U.S. equities overcame U.S. fiscal uncertainty and eurozone instability and rose strongly in the first quarter, with several major indexes hitting multiyear highs. Stocks advanced as the economic recovery continued to grind ahead, buoyed by accommodative monetary policies and improvements in the housing and employment markets. Equities in non-U.S. developed markets trailed U.S. shares but still posted solid gains. Emerging market stocks trailed developed markets amid concerns about weaker growth, lower commodity prices, and higher inflation. U.S. bonds were mostly flat as longer-term Treasury yields increased. High yield bonds outperformed higher-quality issues, as the low interest rate environment prompted investors to take greater risk to boost income. Non-U.S. developed market debt declined in U.S. dollar terms as major currencies weakened against the greenback. Emerging market debt also fell amid slower economic growth, currency weakness, and heightened risk aversion.
The Personal Strategy Growth Fund returned 6.57% in the quarter compared with 6.90% for the Combined Index Portfolio* and 6.58% for the Lipper Mixed-Asset Target Allocation Growth Funds Index. For the 12 months ended March 31, 2013, the fund returned 11.25% versus 11.22% for the Combined Index Portfolio* and 10.99% for the Lipper Mixed-Asset Target Allocation Growth Funds Index. The fund's average annual total returns were 11.25%, 5.90%, and 9.47% for the 1-, 5-, and 10-year periods, respectively, as of March 31, 2013. The fund's expense ratio was 0.93% as of its fiscal year ended May 31, 2012.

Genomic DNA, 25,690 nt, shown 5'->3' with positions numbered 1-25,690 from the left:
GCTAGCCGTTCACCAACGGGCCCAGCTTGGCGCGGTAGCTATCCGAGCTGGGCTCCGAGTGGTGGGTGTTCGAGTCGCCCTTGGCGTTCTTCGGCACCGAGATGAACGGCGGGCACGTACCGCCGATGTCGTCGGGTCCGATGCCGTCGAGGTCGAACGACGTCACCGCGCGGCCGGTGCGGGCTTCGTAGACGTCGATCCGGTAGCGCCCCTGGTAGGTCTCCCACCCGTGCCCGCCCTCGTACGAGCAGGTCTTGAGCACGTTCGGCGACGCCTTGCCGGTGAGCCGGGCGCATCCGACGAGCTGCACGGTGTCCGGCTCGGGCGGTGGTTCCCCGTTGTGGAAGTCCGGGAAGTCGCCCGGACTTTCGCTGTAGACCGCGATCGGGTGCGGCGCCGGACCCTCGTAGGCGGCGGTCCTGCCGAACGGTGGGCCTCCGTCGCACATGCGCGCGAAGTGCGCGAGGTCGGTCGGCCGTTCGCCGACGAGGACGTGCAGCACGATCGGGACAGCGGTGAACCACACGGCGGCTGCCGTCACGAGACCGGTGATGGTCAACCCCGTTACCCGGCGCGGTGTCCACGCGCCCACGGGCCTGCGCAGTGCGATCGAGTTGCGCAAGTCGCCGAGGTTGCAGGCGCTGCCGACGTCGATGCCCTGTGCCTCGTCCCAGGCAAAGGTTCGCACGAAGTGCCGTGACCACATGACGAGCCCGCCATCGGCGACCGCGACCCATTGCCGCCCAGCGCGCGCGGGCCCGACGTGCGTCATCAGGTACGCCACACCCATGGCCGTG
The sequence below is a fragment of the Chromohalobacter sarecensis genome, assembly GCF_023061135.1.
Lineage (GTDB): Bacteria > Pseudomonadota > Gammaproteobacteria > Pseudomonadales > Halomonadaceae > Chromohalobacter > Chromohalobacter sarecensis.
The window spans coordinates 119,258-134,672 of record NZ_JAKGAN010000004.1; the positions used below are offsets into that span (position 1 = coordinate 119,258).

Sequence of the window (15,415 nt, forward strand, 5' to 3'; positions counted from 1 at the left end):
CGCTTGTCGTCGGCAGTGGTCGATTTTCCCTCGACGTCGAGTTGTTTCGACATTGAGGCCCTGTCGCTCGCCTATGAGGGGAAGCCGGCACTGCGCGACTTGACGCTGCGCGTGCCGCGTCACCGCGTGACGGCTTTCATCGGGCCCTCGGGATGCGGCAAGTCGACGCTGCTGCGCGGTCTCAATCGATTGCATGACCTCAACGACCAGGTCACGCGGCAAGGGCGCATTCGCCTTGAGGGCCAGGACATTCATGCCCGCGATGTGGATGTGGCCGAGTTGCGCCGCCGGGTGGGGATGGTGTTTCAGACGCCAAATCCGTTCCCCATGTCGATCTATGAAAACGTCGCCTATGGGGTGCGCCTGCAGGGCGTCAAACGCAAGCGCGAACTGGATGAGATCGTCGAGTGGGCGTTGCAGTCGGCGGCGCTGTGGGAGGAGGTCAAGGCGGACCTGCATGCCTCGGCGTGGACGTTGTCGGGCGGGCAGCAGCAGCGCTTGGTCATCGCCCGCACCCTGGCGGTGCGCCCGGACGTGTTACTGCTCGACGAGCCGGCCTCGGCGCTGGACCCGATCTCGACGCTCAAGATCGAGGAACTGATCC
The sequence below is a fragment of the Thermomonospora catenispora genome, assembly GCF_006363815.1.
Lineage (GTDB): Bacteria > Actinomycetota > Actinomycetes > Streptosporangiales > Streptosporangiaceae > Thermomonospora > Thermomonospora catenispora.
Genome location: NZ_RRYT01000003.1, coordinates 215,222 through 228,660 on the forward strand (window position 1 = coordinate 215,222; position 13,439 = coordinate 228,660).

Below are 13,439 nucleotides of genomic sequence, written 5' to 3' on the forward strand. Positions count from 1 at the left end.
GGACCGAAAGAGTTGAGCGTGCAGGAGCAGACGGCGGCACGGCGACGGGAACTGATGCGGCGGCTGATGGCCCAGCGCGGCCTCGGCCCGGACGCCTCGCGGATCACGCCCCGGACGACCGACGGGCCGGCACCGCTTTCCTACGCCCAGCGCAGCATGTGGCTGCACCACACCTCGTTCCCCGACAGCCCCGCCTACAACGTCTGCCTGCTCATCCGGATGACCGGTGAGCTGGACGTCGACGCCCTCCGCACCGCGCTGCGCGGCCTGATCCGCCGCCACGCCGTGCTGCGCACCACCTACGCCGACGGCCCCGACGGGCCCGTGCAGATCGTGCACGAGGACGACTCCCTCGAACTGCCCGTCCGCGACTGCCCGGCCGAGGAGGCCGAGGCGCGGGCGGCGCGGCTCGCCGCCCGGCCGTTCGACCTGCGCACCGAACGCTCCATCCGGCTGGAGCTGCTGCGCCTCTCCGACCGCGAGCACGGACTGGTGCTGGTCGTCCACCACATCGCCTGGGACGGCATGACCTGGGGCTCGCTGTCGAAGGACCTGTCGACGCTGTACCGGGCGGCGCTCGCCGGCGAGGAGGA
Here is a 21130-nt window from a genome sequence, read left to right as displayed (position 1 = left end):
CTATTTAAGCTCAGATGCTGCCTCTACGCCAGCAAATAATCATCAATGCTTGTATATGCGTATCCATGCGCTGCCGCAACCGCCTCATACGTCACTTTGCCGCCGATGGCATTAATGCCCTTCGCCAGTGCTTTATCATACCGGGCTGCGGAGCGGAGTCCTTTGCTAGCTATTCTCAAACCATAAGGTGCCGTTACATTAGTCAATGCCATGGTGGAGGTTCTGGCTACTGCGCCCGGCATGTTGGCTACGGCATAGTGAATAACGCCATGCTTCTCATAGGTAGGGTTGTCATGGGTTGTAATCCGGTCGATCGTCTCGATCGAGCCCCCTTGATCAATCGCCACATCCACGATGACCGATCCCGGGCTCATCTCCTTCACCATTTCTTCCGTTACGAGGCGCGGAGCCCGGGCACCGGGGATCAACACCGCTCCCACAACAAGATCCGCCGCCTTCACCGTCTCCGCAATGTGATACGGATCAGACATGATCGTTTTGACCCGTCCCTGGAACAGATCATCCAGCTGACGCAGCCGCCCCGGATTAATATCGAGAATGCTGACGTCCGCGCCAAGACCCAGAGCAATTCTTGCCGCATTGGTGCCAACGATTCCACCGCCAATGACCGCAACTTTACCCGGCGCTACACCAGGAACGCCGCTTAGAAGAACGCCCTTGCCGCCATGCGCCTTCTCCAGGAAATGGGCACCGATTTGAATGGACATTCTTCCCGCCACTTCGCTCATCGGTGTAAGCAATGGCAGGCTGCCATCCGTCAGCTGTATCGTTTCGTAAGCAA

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We remain overweight to stocks versus bonds. Corporate balance sheets appear healthy, profits are good, and stocks remain reasonably valued, while the current low-yield environment is less favorable for bond returns. We increased our overweight to growth versus value stocks. A modest economic recovery favors growth stocks, which tend to be less reliant on a strong economy to generate rising corporate earnings. We trimmed our overweight to emerging market bonds relative to U.S. investment-grade bonds to reduce interest rate risk given the generally longer duration of dollar-denominated emerging market sovereign debt. Over the long term, the fiscal positioning of many emerging market sovereign issuers remains favorable compared with the budget and funding challenges faced by a number of developed market governments.
Our global growth expectations remain modest over the next several quarters. Gradual improvement in U.S. economic activity is supported by the housing recovery, modest job growth, and an uptick in personal income growth yet also challenged by fiscal uncertainty. The Federal Reserve's pledge to continue its accommodative policy highlights concerns about its effectiveness and an eventual exit strategy. Growth in emerging markets appears to be stabilizing following moderation in 2012. Europe continues to struggle with austerity, and the recent Italian election stalemate and Cyprus bank deposit tax underscore ongoing eurozone instability and the ad hoc nature of policy responses. Overall, corporate balance sheets and profit margins remain healthy, and earnings growth is consistent with modest economic growth.